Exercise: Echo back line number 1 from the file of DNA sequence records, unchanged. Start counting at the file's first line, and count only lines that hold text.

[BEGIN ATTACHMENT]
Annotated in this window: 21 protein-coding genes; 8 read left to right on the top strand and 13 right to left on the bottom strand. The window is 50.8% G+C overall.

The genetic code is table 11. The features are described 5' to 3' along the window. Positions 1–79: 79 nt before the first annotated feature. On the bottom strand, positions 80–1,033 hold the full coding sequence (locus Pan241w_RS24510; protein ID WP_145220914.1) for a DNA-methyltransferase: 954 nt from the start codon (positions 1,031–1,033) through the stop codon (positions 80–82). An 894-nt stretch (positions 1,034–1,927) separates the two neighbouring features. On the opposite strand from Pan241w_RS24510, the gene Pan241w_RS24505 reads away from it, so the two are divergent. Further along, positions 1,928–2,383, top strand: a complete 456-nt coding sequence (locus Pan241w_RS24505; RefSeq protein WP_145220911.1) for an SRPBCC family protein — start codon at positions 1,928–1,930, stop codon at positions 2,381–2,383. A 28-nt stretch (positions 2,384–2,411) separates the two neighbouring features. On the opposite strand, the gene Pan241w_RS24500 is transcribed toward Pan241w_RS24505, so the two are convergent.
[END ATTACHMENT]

Annotated in this window: 21 protein-coding genes; 8 read left to right on the top strand and 13 right to left on the bottom strand. The window is 50.8% G+C overall.